Host: Riikka Lund

OCTOBER 5th, 2017
FOS Seminar: Prof. Antti Poso, University of Kuopio & Distinguished Visiting Professor at the University of Tübingen in Germany: “From drug design to target selection: developing new anti-cancer and CNS-targeting compounds”. Host: Outi Salo

JUNE 2nd, 2017
10.00-11:00 Pharmacity Auditorium

Prof. Peter James, Turku Centre for Biotechnology: “Modern technologies and their application to the diagnosis, prognosis and treatment of breast cancer”.


Ass.Prof. Tapio Pahikkala, Department of Information Technology, University of Turku: “Small data AUC estimation of machine learning methods: Pitfalls and remedies”.

Coffee served at 9:45

MAY 23rd, 2017
11-12 Pharmacity Auditorium.
Docent Miina Ollikainen, University of Helsinki & FIMM: “Unraveling epigenetics and traits of complex diseases using twin approaches”. Host: Riikka Lund.
Coffee served at 11.00

MAY 5th, 2017
12.00-13.00, Pharmacity Auditorium.

Ass. Prof. Filip Ginter, Department of Information Technology, University of Turku: “Turku Natural Language Group: Text Mining of Biomedical Literature… and beyond”.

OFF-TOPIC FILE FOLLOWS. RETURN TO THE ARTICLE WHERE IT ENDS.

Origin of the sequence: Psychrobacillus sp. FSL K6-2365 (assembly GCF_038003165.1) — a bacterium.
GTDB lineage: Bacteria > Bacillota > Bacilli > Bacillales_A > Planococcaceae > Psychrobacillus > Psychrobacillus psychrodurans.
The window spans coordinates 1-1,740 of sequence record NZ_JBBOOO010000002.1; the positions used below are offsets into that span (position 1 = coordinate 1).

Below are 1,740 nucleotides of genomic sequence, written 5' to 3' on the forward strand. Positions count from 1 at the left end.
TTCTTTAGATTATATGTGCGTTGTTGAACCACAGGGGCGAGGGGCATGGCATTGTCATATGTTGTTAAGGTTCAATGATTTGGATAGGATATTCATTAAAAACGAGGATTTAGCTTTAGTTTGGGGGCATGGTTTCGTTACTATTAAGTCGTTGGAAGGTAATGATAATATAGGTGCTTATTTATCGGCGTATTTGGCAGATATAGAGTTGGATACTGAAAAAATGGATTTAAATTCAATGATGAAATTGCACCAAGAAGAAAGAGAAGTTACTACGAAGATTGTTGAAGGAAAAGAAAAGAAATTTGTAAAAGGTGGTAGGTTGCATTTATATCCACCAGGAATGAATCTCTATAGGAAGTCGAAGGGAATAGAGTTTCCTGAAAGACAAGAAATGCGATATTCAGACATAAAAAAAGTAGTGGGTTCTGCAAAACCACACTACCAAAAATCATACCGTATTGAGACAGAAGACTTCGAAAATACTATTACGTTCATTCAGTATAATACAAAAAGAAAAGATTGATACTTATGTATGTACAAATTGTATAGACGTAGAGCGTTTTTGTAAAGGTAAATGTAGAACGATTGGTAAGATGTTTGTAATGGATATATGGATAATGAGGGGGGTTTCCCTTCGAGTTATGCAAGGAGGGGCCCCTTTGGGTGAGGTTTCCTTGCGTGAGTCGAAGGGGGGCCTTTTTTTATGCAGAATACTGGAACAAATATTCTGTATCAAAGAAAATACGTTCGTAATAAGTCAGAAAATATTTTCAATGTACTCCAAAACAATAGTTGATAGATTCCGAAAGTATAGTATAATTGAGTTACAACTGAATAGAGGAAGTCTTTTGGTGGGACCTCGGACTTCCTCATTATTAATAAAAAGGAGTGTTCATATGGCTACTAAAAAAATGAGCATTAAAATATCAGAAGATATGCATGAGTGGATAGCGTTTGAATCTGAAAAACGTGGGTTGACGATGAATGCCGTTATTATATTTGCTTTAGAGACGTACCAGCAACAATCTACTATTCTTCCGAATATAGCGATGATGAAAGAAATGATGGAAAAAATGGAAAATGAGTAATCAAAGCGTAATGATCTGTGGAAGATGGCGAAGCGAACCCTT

Ass. Prof. Hongbo Zhang, Drug Development and diagnostics, Åbo Akademi University: “Biological Analysis in Droplets, the Power of Mirofluidics”.

DECEMBER 9th, 2016
CompLifeSci The 1st Annual Meeting 

NOVEMBER 18th, 2016
12.00-13.00, Agora
Prof. Outi Salo-Ahen, Åbo Akademi University“In search of novel antimicrobial agents against multiresistant bacteria – Computer-aided drug design approachesHost: Tiina Salminen
Coffee served at 11.45

OCTOBER 21st, 2016
11.00-12.00, Pharmacity Auditorium

Tapio Lönnberg, PhD, Postdoctoral Fellow at EMBL-EBI & Visiting Scientist at Wellcome Trust Sanger Institute, UK, 09/2016- Senior Scientist at Turku Centre for Biotechnology, University of Turku: “Single Cell RNA-sequencing and T cell fate decisions“. Host: Riikka Lund
Coffee served at 10.45

SEPTEMBER 29th, 2016
14.00-15.00, ICT beta lecture room

Jing Tang, PhD, TCSM Group Leader, Department of Mathematics and Statistics, University of Turku: Network-based drug combination discovery for personalized medicine – data integration, model prediction and mechanistic understanding“. Host: Tero Aittokallio
Coffee served at 13.45

AUGUST 25th, 2016
14.00-15.00, Biocity 5th floor BTK seminar room
Prof. Savvas Savvides, VIB Inflammation Research Center & Ghent University, Belgium: Structure, Mechanisms and Antagonism of pro-inflammatory cytokine-receptor complexes”. Host: Tassos Papageorgiou
Coffee served at 13.45